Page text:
COVER STORY The Revival of Big Red, Not long ago, Halliburton was synonymous with inside deals, Dick Cheney, and the war in Iraq

COVER STORY The Revival of Big Red, Not long ago, Halliburton was synonymous with inside deals, Dick Cheney, and the war in Iraq by Coral Davenport and Yochi J. Dreazen, May 31, 2012, This article appeared in the Saturday, June 2, 2012 edition of National Journal [subscription required]
Its very name remains so toxic that the Reputation Institute, an analysis firm that tracks the public perception of the 150 biggest businesses in America, found that Halliburton has the fourth-worst reputation—coming in behind Bank of America, Citigroup, and American International Group, the companies that directly contributed to the 2008 financial meltdown. … Halliburton’s newest technology initiative, which has quickly become an unofficial company motto, is called “Frac the Future.” … “No matter what happens,” he said, “Halliburton always wins.” Well, maybe not always. In 2010, BP contracted with Halliburton to do what it had supposedly done better than anyone for 91 years: cement an oil well. Its workers mixed the cement that would seal a new ultra-deepwater well called Macondo 5,000 feet below the surface of the Gulf of Mexico. Halliburton’s seal failed, and the well exploded, killing 11 workers and sending more than 100 million gallons of oil spewing into the sea. The National Commission on the BP Deepwater Horizon Spill and Offshore Drilling concluded that “primary cement failure was a direct cause of the blowout,” and specifically cited Halliburton employees for using poor judgment and trying to cut costs when they delivered an unstable cement blend. In June 2010, the Justice Department launched a criminal investigation of the company for its involvement in the spill. Halliburton won’t talk about the incident, but even in the midst of the company’s current natural-gas boom, the outcome of the BP probe hovers darkly over its future. … In the meantime, however, environmentalists warn that poorly regulated fracking could one day wreak even more havoc than the Gulf spill by contaminating underground water tables with toxic chemicals. … Two little-known but potentially explosive lawsuits involving members of the Indiana, Oregon, Texas, and West Virginia National Guards charge that the company, through KBR, exposed the troops to toxic chemicals in Iraq. In 2003, KBR was hired to restart operations at the Qarmat Ali water-treatment plant near Basra, a key facility in Iraq’s oil infrastructure. The U.S. soldiers were sent to the plant as bodyguards. In late August, Lt. Col. James Gentry, the commander of the Indiana troops, noticed that the KBR personnel had begun wearing masks and other protective gear. No such equipment was issued to the National Guard soldiers, who had been experiencing respiratory problems, migraines, and nosebleeds. Gentry alerted his superiors and pulled his troops off the assignment. But his order came too late: Gentry, a man with no history of lung cancer, died from the disease in 2008. Sgt. David Moore, another soldier who served at Qarmat Ali, succumbed to lung problems a short time later. The Indiana Guard soldiers sued KBR in 2009; the other affected troops filed suits in 2010. The plaintiffs accused the company of knowing that the plant was contaminated with large quantities of a toxic material called sodium dichromate but failing to relay that information to the troops or give them protective gear. “They knew before the war started that there were massive amounts of this chemical in badly maintained canisters—not months later,” said plaintiffs attorney Michael Doyle in an interview. “And they spent years lying about it.” The suit involving the Indiana, Texas, and West Virginia units is scheduled to go to trial in September, and a separate Oregon trial is set to begin the following month. Doyle declined to discuss how much money his clients stand to gain if they won both cases, but he said the amount could “be ‘Erin Brockovich’-sized.’” Halliburton declined to comment on any aspect of the suits.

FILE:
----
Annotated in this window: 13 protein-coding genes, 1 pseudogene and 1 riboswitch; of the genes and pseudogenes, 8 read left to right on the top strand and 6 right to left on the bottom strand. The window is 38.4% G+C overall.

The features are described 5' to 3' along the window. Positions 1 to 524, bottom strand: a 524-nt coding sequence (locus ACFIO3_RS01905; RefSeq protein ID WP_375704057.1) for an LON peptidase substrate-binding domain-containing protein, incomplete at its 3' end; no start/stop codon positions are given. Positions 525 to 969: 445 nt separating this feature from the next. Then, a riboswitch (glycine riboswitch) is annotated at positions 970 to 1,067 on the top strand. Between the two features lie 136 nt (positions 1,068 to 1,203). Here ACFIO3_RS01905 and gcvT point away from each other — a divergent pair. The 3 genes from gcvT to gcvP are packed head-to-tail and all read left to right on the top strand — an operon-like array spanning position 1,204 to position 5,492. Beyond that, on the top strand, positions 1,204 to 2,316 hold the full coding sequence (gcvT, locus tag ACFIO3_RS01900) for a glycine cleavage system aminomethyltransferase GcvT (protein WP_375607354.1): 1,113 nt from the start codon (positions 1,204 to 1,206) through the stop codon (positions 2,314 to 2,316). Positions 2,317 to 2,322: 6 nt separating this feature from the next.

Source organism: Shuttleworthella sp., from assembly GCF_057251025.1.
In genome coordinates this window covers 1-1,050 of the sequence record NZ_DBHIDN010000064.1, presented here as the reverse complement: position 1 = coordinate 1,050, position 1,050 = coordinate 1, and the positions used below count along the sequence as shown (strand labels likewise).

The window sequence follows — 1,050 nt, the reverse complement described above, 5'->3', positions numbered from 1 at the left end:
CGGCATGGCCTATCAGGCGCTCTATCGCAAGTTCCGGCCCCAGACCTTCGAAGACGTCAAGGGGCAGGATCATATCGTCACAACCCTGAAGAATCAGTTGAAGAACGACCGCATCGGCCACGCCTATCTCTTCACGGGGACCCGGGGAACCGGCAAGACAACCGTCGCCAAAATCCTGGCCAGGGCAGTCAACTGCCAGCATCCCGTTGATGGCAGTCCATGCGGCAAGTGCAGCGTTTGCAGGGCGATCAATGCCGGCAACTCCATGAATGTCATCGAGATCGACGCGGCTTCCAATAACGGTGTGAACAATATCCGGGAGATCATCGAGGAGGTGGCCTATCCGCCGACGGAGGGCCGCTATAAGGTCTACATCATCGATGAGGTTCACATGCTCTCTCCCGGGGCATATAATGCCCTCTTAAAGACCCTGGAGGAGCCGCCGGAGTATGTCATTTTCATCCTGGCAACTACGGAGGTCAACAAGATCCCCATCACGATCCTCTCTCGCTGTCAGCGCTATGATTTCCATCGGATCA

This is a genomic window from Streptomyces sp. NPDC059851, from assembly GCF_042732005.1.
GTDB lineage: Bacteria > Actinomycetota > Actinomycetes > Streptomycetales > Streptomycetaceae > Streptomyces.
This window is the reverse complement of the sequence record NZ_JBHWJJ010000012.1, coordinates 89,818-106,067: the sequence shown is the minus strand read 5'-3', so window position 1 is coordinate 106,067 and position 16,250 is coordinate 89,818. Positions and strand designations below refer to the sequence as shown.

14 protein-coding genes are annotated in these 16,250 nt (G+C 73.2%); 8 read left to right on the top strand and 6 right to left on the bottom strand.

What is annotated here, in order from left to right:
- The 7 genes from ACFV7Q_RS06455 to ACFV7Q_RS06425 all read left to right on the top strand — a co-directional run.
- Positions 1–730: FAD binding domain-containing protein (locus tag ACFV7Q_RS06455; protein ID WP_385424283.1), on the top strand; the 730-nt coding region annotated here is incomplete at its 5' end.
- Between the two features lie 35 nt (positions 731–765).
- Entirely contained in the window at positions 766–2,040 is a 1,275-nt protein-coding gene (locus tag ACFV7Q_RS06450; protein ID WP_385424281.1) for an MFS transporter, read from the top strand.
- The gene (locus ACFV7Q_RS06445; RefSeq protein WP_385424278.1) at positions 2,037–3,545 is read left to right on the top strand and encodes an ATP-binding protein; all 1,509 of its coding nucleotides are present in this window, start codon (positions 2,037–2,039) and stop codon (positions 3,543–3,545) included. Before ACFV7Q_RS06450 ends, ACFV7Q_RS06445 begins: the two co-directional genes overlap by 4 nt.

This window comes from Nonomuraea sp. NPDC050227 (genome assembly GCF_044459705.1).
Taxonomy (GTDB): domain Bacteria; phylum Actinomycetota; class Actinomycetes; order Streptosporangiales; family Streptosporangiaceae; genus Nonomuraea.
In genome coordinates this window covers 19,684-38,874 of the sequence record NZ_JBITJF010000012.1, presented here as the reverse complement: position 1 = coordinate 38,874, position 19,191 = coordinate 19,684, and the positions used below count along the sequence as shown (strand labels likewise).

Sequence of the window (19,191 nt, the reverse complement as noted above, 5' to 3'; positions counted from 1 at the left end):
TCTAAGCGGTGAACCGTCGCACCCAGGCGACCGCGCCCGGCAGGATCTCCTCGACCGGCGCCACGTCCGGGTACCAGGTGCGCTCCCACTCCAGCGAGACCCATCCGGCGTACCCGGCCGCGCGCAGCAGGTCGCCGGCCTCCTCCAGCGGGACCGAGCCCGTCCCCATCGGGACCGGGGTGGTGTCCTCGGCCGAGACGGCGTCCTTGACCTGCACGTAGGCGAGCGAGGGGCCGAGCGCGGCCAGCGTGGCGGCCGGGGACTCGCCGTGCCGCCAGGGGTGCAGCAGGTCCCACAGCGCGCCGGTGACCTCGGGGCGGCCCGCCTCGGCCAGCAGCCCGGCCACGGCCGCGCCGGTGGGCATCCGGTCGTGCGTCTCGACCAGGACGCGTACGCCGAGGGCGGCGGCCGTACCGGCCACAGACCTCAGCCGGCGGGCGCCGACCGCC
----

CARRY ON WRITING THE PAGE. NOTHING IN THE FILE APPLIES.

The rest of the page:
This entry was posted in Global Frac News, Other Legal. Bookmark the permalink.